Is World Lacking HealthCare Workers?

Changing the Way for Health Financing

Is the world having enough health workers to meet the target for universal health coverage? No is the answer as pert a recent study that says that more than 43 million additional health workers are needed to meet the targets.
Sub-Saharan Africa, South Asia, and North Africa and the Middle East have the largest gaps, according to a new peer-reviewed study by the Institute for Health Metrics and Evaluation (CHME) at the University of Washington’s School of Medicine that was published today in The Lancet.
Senior author and Director of Health Systems at IHME Dr. Rafael Lozano noted that these are the most comprehensive estimates to date of the global health care workforce. The author noted that the data would help countries plan for the future.


The researchers mainly looked at shortages in four categories: physicians, nurses and midwives, dental personnel, and pharmaceutical personnel. In 2019 more than 150 countries had shortages of physicians and more than 150 had shortages of nurse and midwives. When comparing present levels of health care workers to the minimum levels needed to meet a target score of 80 on the universal health coverage (UH) effective service coverage index, the authors estimated a shortage of more than 43 million health care workers. This includes 30.6 million nurses and midwives and 6.4 million physicians.
Lead author and Assistant Professor of Health Metrics Sciences at IHME .Dr. Annie Haakenstad said; “We found that the density of health care workers is strongly related to a nation’s level of social and economic development.”


The study comes out with more than a 10-fold difference in the density of health care workers across and within regions in 2019. Densities ranged from 12.9 physicians for every 10,000 people in sub-Saharan Africa to 38.3 per 10,000 in Central Europe, Eastern Europe, and Central Asia. Cuba also stood out, with a density of 84.4 per 10,000 compared to 2.1 in Haiti. Similar disparities were seen among nurses and midwives, with a density of 152.3 per 10,000 in Australasia compared to 37.4 per 10,000 in Southern Latin America. Despite steady increases in the health care workforce between 1990 and 2019, substantial gaps persisted.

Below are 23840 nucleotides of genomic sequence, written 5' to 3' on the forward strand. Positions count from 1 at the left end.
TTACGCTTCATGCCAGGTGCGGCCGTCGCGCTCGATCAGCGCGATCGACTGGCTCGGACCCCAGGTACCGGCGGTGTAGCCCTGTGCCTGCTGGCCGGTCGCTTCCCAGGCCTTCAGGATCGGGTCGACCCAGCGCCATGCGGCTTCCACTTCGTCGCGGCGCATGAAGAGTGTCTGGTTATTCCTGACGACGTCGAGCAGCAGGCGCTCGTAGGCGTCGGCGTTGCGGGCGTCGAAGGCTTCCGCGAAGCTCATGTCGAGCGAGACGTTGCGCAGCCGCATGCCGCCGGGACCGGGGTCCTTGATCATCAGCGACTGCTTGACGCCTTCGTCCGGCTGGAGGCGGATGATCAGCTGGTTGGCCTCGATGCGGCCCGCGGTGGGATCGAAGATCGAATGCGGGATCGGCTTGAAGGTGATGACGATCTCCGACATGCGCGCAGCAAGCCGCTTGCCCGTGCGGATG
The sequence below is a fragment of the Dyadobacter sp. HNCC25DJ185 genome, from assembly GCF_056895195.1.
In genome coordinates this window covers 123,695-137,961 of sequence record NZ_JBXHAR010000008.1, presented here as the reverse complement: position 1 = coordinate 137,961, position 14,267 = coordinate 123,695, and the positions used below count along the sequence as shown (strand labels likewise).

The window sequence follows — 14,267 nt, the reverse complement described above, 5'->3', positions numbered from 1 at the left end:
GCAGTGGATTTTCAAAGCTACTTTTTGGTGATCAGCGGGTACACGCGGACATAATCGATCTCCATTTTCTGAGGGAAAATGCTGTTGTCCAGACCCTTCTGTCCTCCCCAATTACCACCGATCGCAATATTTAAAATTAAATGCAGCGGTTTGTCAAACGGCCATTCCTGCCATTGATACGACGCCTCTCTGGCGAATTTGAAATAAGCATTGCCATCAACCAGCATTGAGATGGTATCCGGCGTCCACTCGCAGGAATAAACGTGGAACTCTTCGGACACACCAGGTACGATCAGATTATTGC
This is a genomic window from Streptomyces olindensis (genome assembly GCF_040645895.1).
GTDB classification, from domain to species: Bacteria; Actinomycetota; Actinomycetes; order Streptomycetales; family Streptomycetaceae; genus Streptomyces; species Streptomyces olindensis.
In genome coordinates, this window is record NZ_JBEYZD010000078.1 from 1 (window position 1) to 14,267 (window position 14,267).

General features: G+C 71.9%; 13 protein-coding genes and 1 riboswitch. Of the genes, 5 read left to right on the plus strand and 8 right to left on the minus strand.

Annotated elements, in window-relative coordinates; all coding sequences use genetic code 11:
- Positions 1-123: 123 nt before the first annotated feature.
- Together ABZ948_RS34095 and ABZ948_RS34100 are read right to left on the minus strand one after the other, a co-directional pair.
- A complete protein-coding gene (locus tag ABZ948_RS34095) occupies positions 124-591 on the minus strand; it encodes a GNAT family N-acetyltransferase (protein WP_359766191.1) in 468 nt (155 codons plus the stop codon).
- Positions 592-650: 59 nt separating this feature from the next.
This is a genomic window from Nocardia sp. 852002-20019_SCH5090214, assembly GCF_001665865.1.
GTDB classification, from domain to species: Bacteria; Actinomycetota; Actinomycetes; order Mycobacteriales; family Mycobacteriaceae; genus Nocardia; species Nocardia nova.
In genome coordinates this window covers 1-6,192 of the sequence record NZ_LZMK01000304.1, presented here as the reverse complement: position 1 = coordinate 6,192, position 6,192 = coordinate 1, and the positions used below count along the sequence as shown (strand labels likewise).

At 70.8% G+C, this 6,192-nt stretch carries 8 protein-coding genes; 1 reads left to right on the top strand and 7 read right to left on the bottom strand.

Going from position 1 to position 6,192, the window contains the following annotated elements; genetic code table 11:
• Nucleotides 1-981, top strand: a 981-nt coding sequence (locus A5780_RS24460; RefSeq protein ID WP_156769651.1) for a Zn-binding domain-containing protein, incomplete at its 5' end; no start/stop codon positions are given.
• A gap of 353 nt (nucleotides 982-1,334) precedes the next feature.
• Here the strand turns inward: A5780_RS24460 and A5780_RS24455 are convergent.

The study notes several factors for the shortage including out-migration of health workers, war and political unrest, violence against health care workers, and insufficient incentives for training and retention.


In the study, the researchers also stress that the findings show how ill prepared the world was when the COVID-19 pandemic swept across the globe. . The authors also note that there is still much to learn about the impact of the pandemic on the health workforce. This includes gender dynamics in human resources for health (HRH) and how the departure of women from formal employment for care-taking duties at home may have depleted the health workforce, among other stressors on HRH during the pandemic.


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